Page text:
As was the case with most of the aircraft featured during World War 1 (1914-1918), the French Caudron G.3 was a further evolution of an existing design - the G.2 - furthered along the lines of both innovation and battlefield necessity. At its core, the aircraft was a traditional biplane with its engine mounted at front and seating for one just aft. It was used primarily in the reconnaissance role serving warplanners and ground commanders with relatively up-to-date information on enemy positions and movements while also supporting artillery-spotting and the like. The G.3 first flew in prototype form prior to the war in late-1913 and was introduced in time for combat during 1914. It went on to stock various air services beyond that of the French including the United States, Poland, and Finland.
Outwardly, the G.3 appeared a largely awkward design due to its use of a stubby, short, slab-sided centralized nacelle housing engine, fuel stores, and pilot. The nacelle sat between the upper and lower wing assemblies in the biplane arrangement with the upper wing assembly noticeably wider in span than that of the lower - this quality termed "sesquiplane", the idea being that drag between the wings was lessened during flight. Early versions of the aircraft relied on basic "wing warping" for control until ailerons were added in later production models that followed. The engine at front drove a two-bladed wooden propeller in a "puller" arrangement. No fixed, forward-firing machine guns - and hence no interrupter gear - were fitted to these early aircraft to allow for firing through the spinning propeller blades. The aircraft featured twin tailbooms which were left in their basic skeletal framework (uncovered) with twin, shark-fin-like rudders featured along with a wide-spanning horizontal plane. The undercarriage was fixed and sported two main, twin-wheeled landing gear legs under the forward mass of the aircraft. A network of struts was seen across the undercarriage for support while the wing elements were joined by parallel struts and wiring.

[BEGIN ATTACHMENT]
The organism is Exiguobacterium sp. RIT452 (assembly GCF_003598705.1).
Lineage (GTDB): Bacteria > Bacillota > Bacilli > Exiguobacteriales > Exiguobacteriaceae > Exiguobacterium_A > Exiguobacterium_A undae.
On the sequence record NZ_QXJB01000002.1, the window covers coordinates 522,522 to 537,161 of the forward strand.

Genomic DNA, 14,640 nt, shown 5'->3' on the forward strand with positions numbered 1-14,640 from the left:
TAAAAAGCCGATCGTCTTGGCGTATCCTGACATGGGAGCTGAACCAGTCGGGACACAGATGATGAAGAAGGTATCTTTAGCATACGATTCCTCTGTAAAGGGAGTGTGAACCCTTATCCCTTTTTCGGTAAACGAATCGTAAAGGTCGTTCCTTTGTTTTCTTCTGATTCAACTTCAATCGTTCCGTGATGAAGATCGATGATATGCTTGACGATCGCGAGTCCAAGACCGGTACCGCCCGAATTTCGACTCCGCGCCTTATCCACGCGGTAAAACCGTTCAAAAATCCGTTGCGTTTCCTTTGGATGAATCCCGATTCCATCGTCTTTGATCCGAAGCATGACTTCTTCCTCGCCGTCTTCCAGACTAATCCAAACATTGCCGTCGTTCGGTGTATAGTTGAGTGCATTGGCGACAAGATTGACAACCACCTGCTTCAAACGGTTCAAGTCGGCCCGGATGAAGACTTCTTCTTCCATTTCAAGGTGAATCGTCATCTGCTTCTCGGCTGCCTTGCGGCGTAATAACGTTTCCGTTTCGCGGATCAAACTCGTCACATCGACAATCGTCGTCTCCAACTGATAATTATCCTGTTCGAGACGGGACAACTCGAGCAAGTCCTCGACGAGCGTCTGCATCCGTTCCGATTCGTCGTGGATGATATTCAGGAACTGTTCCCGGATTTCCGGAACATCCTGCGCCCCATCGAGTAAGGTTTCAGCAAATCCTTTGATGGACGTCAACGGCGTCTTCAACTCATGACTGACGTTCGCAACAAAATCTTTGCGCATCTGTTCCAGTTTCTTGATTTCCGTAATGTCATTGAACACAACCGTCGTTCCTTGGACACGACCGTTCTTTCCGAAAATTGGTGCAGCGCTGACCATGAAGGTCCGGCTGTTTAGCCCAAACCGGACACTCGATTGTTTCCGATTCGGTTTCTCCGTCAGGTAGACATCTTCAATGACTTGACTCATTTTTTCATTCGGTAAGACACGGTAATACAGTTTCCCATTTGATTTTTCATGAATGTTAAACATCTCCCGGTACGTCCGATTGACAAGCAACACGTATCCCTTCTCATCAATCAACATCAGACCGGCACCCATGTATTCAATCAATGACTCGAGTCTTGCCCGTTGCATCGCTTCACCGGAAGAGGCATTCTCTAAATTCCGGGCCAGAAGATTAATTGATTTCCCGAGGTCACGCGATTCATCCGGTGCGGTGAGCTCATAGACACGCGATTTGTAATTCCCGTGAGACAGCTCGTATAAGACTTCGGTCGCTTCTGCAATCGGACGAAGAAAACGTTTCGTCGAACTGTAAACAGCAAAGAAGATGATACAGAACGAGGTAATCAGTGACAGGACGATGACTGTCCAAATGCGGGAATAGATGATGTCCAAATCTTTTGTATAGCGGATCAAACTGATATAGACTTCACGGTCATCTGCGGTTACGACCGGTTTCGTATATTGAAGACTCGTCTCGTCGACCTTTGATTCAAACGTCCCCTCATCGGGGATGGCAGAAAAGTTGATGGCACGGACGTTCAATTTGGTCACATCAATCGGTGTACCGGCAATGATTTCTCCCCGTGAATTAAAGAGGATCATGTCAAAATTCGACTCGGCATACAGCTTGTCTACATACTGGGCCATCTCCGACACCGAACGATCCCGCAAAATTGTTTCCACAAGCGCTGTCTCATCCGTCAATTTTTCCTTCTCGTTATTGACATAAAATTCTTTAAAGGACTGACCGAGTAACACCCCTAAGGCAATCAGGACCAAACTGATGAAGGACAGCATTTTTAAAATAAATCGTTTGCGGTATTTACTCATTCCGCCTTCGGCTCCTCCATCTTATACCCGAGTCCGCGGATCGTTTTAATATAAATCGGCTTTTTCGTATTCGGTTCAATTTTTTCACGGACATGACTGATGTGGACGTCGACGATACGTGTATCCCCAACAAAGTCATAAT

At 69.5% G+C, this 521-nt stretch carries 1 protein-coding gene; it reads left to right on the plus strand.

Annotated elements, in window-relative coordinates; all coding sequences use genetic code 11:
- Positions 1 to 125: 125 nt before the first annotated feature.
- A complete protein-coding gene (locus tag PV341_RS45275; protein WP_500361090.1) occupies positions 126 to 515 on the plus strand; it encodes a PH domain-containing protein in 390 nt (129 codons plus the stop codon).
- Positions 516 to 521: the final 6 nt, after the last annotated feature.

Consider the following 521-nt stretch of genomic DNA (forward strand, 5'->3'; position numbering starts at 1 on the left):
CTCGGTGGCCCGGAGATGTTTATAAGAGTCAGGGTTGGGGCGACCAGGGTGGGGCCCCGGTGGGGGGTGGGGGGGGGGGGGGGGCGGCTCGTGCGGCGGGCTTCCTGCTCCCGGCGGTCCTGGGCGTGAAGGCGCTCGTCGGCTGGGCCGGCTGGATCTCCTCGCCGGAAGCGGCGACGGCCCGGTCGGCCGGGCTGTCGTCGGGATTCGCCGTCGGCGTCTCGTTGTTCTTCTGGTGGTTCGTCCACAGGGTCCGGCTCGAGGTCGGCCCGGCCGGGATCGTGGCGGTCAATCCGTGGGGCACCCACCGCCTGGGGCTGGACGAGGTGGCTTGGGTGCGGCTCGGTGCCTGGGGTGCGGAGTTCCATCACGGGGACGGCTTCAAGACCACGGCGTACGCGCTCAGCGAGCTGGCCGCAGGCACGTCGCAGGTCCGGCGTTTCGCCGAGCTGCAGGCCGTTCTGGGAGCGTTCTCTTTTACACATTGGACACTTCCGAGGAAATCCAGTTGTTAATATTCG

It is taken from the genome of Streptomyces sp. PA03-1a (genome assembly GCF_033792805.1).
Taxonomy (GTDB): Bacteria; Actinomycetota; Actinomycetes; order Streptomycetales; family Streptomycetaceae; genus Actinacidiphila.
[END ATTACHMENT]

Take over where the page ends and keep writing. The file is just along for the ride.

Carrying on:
The definitive mark of the G.3 line became the G.3 A.2 which powered by a single French Le Rhone C series rotary engine of 80 horsepower output. Performance included a maximum speed of 68 miles per hour with a service ceiling of 14,100 feet. Maximum Take-Off Weight (MTOW) reached 1,580lbs. This was followed by the two-seat, dual-control G.3 D.2 which was used in training new generations of airmen - many tasting flight for the first time in their lives. The G.3 E.2 designation marked basic single-seat trainer forms and ground-running (taxiing) training was done through the specially-modified, stripped G.3 R.1 model. The G.3 L.2 was a late-model addition by Caudron which installed the Anzani 10 series radial piston engine of 100 horsepower to maximize performance in the on-going war.
While generally unarmed, some G.3 aircraft carried a machine gun or pilots flew with a personal service rifle in hand for defense. The bomb-dropping capability of the aircraft was more or less based on the pilot's own skill - small-diameter bombs simply dropped by hand over the side of the aircraft onto a target area - typically at dangerously low altitudes that opened the aircraft up to ground-based fire.
There proved no urgency in procuring the new French aircraft until war broke out in Europe during the summer of 1914. The G.3 was then ordered in number with Caudron supplying as many as 1,423 aircraft by war's end. Other local French factories pushed the complete French total to about 2,450 aircraft and additional overseas production emerged (under license) in both Britain and Italy which added 233 and 166 respectively. Escadrille C.11 of the French Air Service became the first recipient of the type which proved a very reliable, robust airframe for the reconnaissance role early in the war. Eventually some 38 French squadrons formed as users of this oft-forgotten aircraft. However, the pace at which technology advanced in the coming war years rendered the G.3 cannon fodder to the new generation of interceptors, fighting scouts, and ground-based artillery. As such, the G.3 was removed from frontline work from the middle of 1916 onwards and relegated to the training role for the rest of the war. It saw extended service in foreign militaries thereafter, the last known models flying into the early-to-mid 1920s.
Interestingly, the Germans thought enough of the French G.3 series to copy the design under the LD.3 and LD.4 (LD = "Land Doppeldecker") designations - these manufactured by Gotha. Further development by Caudron led to the G.4 line detailed elsewhere on this site. The G.4 appeared in 1915 and some 1,421 examples followed in service with France, Belgium, the United States, and others.